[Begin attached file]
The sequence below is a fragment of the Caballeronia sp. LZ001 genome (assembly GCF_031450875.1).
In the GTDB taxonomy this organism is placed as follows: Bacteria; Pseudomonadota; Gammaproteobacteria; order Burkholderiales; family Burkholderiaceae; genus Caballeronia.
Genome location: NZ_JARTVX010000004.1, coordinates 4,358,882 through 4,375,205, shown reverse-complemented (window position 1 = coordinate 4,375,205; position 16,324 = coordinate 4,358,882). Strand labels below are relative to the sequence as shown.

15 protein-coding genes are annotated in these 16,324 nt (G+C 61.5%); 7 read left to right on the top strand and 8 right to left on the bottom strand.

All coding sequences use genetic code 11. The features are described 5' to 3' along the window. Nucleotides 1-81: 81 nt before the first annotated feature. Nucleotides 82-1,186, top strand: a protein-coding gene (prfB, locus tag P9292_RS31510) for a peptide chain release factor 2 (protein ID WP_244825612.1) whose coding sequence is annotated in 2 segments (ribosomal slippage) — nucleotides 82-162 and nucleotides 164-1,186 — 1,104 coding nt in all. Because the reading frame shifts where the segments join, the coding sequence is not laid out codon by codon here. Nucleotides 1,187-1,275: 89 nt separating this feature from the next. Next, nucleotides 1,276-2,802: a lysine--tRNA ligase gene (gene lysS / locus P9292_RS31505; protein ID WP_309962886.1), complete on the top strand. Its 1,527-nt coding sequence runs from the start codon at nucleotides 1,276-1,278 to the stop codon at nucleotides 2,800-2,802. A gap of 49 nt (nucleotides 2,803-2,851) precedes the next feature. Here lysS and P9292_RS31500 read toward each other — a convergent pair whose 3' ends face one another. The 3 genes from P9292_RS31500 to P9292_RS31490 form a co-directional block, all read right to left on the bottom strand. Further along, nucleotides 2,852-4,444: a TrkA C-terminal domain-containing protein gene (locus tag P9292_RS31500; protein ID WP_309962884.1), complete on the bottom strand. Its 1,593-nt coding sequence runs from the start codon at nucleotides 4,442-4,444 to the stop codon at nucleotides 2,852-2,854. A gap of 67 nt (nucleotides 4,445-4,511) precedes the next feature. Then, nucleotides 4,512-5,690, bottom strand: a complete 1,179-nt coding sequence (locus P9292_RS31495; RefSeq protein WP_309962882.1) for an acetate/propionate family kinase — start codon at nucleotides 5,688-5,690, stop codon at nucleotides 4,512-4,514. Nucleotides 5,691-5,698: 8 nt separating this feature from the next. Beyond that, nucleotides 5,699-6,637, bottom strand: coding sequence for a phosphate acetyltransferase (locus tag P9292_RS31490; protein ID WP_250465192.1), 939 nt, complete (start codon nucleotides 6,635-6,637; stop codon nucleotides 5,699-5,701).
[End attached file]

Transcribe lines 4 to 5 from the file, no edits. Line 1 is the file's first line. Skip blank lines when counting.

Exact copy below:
15 protein-coding genes are annotated in these 16,324 nt (G+C 61.5%); 7 read left to right on the top strand and 8 right to left on the bottom strand.

All coding sequences use genetic code 11. The features are described 5' to 3' along the window. Nucleotides 1-81: 81 nt before the first annotated feature. Nucleotides 82-1,186, top strand: a protein-coding gene (prfB, locus tag P9292_RS31510) for a peptide chain release factor 2 (protein ID WP_244825612.1) whose coding sequence is annotated in 2 segments (ribosomal slippage) — nucleotides 82-162 and nucleotides 164-1,186 — 1,104 coding nt in all. Because the reading frame shifts where the segments join, the coding sequence is not laid out codon by codon here. Nucleotides 1,187-1,275: 89 nt separating this feature from the next. Next, nucleotides 1,276-2,802: a lysine--tRNA ligase gene (gene lysS / locus P9292_RS31505; protein ID WP_309962886.1), complete on the top strand. Its 1,527-nt coding sequence runs from the start codon at nucleotides 1,276-1,278 to the stop codon at nucleotides 2,800-2,802. A gap of 49 nt (nucleotides 2,803-2,851) precedes the next feature. Here lysS and P9292_RS31500 read toward each other — a convergent pair whose 3' ends face one another. The 3 genes from P9292_RS31500 to P9292_RS31490 form a co-directional block, all read right to left on the bottom strand. Further along, nucleotides 2,852-4,444: a TrkA C-terminal domain-containing protein gene (locus tag P9292_RS31500; protein ID WP_309962884.1), complete on the bottom strand. Its 1,593-nt coding sequence runs from the start codon at nucleotides 4,442-4,444 to the stop codon at nucleotides 2,852-2,854. A gap of 67 nt (nucleotides 4,445-4,511) precedes the next feature. Then, nucleotides 4,512-5,690, bottom strand: a complete 1,179-nt coding sequence (locus P9292_RS31495; RefSeq protein WP_309962882.1) for an acetate/propionate family kinase — start codon at nucleotides 5,688-5,690, stop codon at nucleotides 4,512-4,514. Nucleotides 5,691-5,698: 8 nt separating this feature from the next. Beyond that, nucleotides 5,699-6,637, bottom strand: coding sequence for a phosphate acetyltransferase (locus tag P9292_RS31490; protein ID WP_250465192.1), 939 nt, complete (start codon nucleotides 6,635-6,637; stop codon nucleotides 5,699-5,701).